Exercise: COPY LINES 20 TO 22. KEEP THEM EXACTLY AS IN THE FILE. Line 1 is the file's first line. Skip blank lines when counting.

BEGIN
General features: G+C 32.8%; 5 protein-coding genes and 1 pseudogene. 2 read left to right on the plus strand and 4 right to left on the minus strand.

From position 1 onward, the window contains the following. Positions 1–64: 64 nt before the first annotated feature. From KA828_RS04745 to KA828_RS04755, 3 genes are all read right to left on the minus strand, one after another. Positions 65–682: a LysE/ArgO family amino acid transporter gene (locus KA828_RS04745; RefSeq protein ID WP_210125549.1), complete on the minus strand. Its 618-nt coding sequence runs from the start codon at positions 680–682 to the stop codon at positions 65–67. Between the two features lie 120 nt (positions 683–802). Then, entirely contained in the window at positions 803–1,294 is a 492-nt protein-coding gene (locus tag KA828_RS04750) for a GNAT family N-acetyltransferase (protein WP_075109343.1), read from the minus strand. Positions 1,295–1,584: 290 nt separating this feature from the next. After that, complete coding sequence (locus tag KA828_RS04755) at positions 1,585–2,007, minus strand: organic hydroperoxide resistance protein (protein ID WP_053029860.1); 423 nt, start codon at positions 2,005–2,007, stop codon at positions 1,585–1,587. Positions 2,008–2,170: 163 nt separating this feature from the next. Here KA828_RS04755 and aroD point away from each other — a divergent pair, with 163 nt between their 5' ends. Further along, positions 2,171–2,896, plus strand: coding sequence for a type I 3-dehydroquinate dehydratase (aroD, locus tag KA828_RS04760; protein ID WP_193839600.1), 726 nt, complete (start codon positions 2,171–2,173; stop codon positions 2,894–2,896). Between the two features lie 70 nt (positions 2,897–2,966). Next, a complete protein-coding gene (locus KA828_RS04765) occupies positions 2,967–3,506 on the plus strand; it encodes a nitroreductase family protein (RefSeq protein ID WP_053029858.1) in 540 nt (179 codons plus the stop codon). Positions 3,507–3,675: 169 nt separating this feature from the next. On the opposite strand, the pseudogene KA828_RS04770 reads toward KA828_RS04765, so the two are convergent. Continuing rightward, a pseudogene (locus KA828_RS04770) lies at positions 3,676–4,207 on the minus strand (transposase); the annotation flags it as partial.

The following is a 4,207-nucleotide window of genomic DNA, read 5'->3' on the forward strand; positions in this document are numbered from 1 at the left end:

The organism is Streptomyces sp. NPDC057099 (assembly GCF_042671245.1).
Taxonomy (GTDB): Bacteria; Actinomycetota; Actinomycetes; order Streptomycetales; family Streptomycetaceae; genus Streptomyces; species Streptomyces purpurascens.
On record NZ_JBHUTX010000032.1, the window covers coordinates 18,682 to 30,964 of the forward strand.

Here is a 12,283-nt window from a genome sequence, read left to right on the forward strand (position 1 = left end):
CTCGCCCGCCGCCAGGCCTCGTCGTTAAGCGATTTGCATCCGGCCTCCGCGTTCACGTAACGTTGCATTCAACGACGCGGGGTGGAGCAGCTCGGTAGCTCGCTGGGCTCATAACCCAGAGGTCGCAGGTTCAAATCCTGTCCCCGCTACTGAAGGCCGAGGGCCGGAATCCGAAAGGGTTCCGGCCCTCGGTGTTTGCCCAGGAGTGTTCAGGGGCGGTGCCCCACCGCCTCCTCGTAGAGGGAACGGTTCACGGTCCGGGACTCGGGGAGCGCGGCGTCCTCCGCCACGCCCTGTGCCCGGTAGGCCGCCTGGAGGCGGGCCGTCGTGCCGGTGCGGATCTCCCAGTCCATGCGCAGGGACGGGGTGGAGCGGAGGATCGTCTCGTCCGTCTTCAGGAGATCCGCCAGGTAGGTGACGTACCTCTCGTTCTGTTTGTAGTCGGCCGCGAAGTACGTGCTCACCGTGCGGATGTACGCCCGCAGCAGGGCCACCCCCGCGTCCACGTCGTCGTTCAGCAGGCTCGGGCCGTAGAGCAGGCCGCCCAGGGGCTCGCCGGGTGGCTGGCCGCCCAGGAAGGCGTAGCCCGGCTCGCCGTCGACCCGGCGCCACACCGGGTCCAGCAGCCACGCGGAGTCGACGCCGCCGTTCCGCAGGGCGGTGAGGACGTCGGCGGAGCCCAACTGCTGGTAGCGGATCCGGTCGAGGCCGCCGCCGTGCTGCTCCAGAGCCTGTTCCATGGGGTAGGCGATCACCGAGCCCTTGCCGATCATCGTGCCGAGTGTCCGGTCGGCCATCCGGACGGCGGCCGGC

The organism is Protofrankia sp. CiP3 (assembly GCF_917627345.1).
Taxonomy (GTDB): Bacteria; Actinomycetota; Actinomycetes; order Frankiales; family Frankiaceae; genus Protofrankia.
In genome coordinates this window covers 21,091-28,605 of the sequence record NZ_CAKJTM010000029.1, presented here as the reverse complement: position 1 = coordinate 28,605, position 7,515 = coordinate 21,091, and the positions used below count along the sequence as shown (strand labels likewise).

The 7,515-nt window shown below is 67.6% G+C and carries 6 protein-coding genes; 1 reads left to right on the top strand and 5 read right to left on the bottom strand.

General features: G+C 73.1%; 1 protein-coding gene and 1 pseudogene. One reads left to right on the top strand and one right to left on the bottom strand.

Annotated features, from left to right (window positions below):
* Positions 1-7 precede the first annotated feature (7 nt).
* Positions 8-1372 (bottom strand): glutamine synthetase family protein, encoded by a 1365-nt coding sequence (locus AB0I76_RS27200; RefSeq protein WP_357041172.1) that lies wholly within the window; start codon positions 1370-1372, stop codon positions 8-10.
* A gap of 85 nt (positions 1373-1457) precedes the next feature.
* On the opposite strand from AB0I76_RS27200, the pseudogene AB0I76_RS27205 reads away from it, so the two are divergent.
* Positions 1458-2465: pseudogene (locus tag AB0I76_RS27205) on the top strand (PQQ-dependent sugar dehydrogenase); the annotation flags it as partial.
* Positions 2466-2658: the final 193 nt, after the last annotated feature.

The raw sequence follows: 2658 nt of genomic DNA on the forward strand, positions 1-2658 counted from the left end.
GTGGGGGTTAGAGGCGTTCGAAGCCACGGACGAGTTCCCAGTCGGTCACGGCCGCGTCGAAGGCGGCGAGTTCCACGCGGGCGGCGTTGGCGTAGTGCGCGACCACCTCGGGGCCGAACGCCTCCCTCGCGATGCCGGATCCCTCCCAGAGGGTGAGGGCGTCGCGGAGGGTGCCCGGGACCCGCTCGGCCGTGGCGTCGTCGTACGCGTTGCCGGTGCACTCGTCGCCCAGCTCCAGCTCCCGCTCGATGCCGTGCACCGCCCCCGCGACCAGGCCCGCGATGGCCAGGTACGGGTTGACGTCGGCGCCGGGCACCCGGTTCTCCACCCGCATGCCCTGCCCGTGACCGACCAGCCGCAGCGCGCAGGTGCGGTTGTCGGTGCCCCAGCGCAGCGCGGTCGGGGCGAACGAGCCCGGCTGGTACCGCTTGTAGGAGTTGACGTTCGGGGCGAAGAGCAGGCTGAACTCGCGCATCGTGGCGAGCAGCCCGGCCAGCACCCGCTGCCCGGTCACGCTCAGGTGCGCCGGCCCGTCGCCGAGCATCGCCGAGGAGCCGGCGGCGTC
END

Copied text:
* Positions 2466-2658: the final 193 nt, after the last annotated feature.

The raw sequence follows: 2658 nt of genomic DNA on the forward strand, positions 1-2658 counted from the left end.
GTGGGGGTTAGAGGCGTTCGAAGCCACGGACGAGTTCCCAGTCGGTCACGGCCGCGTCGAAGGCGGCGAGTTCCACGCGGGCGGCGTTGGCGTAGTGCGCGACCACCTCGGGGCCGAACGCCTCCCTCGCGATGCCGGATCCCTCCCAGAGGGTGAGGGCGTCGCGGAGGGTGCCCGGGACCCGCTCGGCCGTGGCGTCGTCGTACGCGTTGCCGGTGCACTCGTCGCCCAGCTCCAGCTCCCGCTCGATGCCGTGCACCGCCCCCGCGACCAGGCCCGCGATGGCCAGGTACGGGTTGACGTCGGCGCCGGGCACCCGGTTCTCCACCCGCATGCCCTGCCCGTGACCGACCAGCCGCAGCGCGCAGGTGCGGTTGTCGGTGCCCCAGCGCAGCGCGGTCGGGGCGAACGAGCCCGGCTGGTACCGCTTGTAGGAGTTGACGTTCGGGGCGAAGAGCAGGCTGAACTCGCGCATCGTGGCGAGCAGCCCGGCCAGCACCCGCTGCCCGGTCACGCTCAGGTGCGCCGGCCCGTCGCCGAGCATCGCCGAGGAGCCGGCGGCGTC